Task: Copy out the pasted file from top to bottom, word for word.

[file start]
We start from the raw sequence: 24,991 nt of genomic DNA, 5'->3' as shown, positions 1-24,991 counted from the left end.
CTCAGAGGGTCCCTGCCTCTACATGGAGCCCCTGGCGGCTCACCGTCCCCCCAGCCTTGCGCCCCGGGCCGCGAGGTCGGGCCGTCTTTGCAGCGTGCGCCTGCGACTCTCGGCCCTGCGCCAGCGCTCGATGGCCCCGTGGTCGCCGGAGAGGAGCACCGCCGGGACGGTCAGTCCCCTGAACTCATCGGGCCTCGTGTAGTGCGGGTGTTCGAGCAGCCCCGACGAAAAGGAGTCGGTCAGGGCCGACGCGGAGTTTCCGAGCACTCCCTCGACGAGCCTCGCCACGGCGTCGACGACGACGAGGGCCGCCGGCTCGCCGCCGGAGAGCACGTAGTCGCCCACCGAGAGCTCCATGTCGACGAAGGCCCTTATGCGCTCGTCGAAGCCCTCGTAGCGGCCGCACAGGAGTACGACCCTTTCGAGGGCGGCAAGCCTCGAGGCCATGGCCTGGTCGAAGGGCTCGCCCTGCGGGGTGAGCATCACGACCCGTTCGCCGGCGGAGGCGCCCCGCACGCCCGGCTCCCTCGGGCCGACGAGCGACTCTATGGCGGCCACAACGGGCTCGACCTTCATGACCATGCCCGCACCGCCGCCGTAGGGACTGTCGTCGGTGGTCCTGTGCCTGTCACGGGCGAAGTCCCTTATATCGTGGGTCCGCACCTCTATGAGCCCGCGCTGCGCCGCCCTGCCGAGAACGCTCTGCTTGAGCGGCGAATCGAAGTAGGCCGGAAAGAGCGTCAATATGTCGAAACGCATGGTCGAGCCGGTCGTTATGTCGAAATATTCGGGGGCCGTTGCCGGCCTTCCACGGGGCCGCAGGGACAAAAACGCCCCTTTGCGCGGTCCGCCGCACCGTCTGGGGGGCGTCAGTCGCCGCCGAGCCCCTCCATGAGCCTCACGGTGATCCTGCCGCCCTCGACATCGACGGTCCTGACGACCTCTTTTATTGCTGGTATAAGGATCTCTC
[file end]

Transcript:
We start from the raw sequence: 24,991 nt of genomic DNA, 5'->3' as shown, positions 1-24,991 counted from the left end.
CTCAGAGGGTCCCTGCCTCTACATGGAGCCCCTGGCGGCTCACCGTCCCCCCAGCCTTGCGCCCCGGGCCGCGAGGTCGGGCCGTCTTTGCAGCGTGCGCCTGCGACTCTCGGCCCTGCGCCAGCGCTCGATGGCCCCGTGGTCGCCGGAGAGGAGCACCGCCGGGACGGTCAGTCCCCTGAACTCATCGGGCCTCGTGTAGTGCGGGTGTTCGAGCAGCCCCGACGAAAAGGAGTCGGTCAGGGCCGACGCGGAGTTTCCGAGCACTCCCTCGACGAGCCTCGCCACGGCGTCGACGACGACGAGGGCCGCCGGCTCGCCGCCGGAGAGCACGTAGTCGCCCACCGAGAGCTCCATGTCGACGAAGGCCCTTATGCGCTCGTCGAAGCCCTCGTAGCGGCCGCACAGGAGTACGACCCTTTCGAGGGCGGCAAGCCTCGAGGCCATGGCCTGGTCGAAGGGCTCGCCCTGCGGGGTGAGCATCACGACCCGTTCGCCGGCGGAGGCGCCCCGCACGCCCGGCTCCCTCGGGCCGACGAGCGACTCTATGGCGGCCACAACGGGCTCGACCTTCATGACCATGCCCGCACCGCCGCCGTAGGGACTGTCGTCGGTGGTCCTGTGCCTGTCACGGGCGAAGTCCCTTATATCGTGGGTCCGCACCTCTATGAGCCCGCGCTGCGCCGCCCTGCCGAGAACGCTCTGCTTGAGCGGCGAATCGAAGTAGGCCGGAAAGAGCGTCAATATGTCGAAACGCATGGTCGAGCCGGTCGTTATGTCGAAATATTCGGGGGCCGTTGCCGGCCTTCCACGGGGCCGCAGGGACAAAAACGCCCCTTTGCGCGGTCCGCCGCACCGTCTGGGGGGCGTCAGTCGCCGCCGAGCCCCTCCATGAGCCTCACGGTGATCCTGCCGCCCTCGACATCGACGGTCCTGACGACCTCTTTTATTGCTGGTATAAGGATCTCTC